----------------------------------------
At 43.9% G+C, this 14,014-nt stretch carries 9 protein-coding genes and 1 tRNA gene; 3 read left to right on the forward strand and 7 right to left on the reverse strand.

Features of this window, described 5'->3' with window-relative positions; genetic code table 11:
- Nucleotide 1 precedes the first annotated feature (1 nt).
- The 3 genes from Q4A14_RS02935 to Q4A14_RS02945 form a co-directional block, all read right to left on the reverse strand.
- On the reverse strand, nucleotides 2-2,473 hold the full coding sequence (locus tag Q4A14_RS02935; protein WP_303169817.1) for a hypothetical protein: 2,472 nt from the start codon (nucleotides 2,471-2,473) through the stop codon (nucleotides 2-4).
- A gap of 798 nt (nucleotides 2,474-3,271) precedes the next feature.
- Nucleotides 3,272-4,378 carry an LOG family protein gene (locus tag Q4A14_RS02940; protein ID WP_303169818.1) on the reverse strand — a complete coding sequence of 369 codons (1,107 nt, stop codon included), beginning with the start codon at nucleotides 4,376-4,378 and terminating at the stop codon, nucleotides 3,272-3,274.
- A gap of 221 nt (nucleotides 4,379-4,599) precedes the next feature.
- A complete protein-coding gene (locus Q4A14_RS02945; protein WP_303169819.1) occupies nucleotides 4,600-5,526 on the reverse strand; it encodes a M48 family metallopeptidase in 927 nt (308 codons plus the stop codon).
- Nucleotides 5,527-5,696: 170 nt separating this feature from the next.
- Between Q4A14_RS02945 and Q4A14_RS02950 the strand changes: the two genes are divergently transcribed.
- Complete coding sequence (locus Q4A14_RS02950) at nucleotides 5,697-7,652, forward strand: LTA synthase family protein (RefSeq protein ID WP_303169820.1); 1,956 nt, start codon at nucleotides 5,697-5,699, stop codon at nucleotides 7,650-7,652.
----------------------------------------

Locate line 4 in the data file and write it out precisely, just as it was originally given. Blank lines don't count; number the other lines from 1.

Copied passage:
- The 3 genes from Q4A14_RS02935 to Q4A14_RS02945 form a co-directional block, all read right to left on the reverse strand.